a perfectly unnatural and monstrous production; dark and confused as “Chaos and old Night.” This demonstration that the representation on the part of the Hierarchy cannot be true, accords precisely with scriptural facts. From these, therefore, we shall prove that it is not true. A controversy of moment was referred by the church at Antioch, to the apostles and elders of Jerusalem. Now, if apostle and elder are not specific terms of office, where is the propriety of the distinction ? And to whom was the reference made P Would the description have answered as well if the assembly had been composed entirely of apostles; entirely of elders; or cntirely of deacons? Paul and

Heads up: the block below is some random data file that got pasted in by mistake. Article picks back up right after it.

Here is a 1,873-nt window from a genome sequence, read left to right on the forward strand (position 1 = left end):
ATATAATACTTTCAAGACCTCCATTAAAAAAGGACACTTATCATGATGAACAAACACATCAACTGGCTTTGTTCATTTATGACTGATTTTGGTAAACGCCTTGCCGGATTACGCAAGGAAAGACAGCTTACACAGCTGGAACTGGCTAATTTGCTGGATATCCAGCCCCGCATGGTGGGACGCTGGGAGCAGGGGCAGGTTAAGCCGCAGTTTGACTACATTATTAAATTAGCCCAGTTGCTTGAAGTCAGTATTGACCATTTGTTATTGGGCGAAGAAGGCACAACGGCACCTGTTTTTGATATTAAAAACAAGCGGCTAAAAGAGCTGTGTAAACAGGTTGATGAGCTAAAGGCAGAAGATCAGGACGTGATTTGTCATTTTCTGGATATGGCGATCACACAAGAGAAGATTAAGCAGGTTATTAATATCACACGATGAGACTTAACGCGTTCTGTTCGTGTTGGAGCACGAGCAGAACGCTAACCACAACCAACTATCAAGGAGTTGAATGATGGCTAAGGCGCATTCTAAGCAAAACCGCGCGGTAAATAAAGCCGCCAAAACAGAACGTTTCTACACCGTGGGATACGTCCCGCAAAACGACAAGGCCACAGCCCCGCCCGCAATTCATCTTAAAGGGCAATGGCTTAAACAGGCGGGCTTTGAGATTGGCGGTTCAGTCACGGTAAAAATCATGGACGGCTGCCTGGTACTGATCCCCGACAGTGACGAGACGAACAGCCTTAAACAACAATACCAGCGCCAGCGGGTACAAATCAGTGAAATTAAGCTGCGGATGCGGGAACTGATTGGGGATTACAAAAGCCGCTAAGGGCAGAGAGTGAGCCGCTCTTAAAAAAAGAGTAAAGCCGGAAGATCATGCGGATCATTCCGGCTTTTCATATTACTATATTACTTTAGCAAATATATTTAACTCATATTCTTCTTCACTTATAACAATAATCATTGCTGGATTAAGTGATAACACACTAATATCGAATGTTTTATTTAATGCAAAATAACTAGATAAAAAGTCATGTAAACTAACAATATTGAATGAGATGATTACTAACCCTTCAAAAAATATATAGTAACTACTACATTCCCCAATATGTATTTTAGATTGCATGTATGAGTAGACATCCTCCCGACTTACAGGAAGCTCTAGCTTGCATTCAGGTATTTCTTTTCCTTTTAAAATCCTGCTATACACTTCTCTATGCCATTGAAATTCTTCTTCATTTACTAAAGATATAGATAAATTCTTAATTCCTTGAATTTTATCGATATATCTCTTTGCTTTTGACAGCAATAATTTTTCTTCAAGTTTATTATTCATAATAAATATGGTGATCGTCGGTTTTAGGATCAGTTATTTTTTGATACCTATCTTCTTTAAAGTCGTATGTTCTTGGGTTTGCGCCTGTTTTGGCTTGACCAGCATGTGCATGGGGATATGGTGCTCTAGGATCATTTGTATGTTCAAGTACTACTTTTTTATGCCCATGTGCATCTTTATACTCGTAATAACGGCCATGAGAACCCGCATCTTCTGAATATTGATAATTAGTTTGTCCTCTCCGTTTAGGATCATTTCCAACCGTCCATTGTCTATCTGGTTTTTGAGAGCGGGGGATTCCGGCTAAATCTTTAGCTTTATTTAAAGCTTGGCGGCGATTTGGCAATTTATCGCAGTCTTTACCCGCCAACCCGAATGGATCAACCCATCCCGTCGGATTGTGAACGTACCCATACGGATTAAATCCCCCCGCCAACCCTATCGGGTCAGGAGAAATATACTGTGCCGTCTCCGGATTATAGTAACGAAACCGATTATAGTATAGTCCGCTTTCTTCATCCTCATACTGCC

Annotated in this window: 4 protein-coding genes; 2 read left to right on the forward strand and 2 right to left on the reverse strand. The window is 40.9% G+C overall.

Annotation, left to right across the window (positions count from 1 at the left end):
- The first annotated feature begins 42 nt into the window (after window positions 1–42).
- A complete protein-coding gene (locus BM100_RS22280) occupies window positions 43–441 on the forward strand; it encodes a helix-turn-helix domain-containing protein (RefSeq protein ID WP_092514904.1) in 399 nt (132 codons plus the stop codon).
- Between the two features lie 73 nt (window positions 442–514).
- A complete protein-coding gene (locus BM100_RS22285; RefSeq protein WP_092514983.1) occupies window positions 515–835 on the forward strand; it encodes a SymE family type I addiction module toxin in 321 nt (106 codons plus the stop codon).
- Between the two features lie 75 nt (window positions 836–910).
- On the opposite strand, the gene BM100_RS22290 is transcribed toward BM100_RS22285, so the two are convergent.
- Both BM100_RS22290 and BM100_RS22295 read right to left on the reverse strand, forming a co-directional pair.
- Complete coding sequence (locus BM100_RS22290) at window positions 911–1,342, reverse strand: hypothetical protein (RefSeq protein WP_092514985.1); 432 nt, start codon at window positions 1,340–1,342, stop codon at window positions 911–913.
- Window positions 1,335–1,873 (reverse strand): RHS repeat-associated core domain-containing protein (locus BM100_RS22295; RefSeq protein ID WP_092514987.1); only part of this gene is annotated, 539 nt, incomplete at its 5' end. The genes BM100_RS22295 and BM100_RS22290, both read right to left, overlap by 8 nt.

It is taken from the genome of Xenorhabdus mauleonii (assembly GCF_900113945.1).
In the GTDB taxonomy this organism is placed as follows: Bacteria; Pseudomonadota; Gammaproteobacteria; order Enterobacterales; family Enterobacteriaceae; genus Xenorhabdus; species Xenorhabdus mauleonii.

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Barnabas ordained elders (presbyters) in every city. Cannot an Episcopalian tell, even from the name, whether they ordained bishops, priests, or deacons? Titus was commissioned by Paul to ordain elders in every city: and Timothy received his instructions pointing out the qualifications of men who were to be made bishops and deacons. Pray, if the officer was not precisely designated by the name, what sense was there in giving particular instructions relative to each P How were Titus and Timothy to find out what sort of officers the apostle meant? Would any Episcopalian affirm, that under cover of the indefinite terms elder, bishop, and deacon, the good evangelists might have settled down a dozen diocesans in every city? or created a score of new apostles 2 Why not? if apostle, bishop, presbyter, deacon, are only general terms of office, but are not appropriated to any particular orders of officers. Nay, if the Episcopal assertion on this subject is correct, a broad line of absurdity runs through the apostolic writings, and through the whole transactions of the apostolic church. The simple truth is, that all these terms, apostle, bishop, and presbyter, and deacon, were as distinctive, and were annexed to certain officers with as much regularity and exactness, as any official terms can be at this hour. The first was given by our Lord Jesus Christ, to officers commissioned immediately by himself, for the purpose of carrying his name and establishing his church the nations. The last, viz. deacon, was given to officers ordained by the apostles to look after the poor. The other, viz. elder, or presbyter, had long been in use as a specific term of office. It signified a ruler; but a ruler whose power was well defined, and was perfectly familiar to the Jews. Presbyters were to be found in every synagogue; and every man in the nation was acquainted with their functions. If ever there was a term which conveyed precise ideas of a particular office, and was too notorious to be mistaken, presbyter was that term. By transferring it to rulers in the Christian church, the greatest caution was taken both to prevent misconception of their authority, and to facilitate the organization of Christian societies. As there were Jews every where, and converts every where gathered from among them, there were every where a number prepared to fall, without difficulty, into a regular church connexion, and to train the Gentile believers, to whom the whole system was perfectly new. But they would have talked of elders to the day of their death, without the most distant notion of such a ruler as a diocesan bishop. These Christian presbyters were also bishops (srokoro.) The former word denoting their authority; the latter, the functions growing out of it. They were, according to the form in which the master had distributed their duties, to execute the office of presbyters, by taking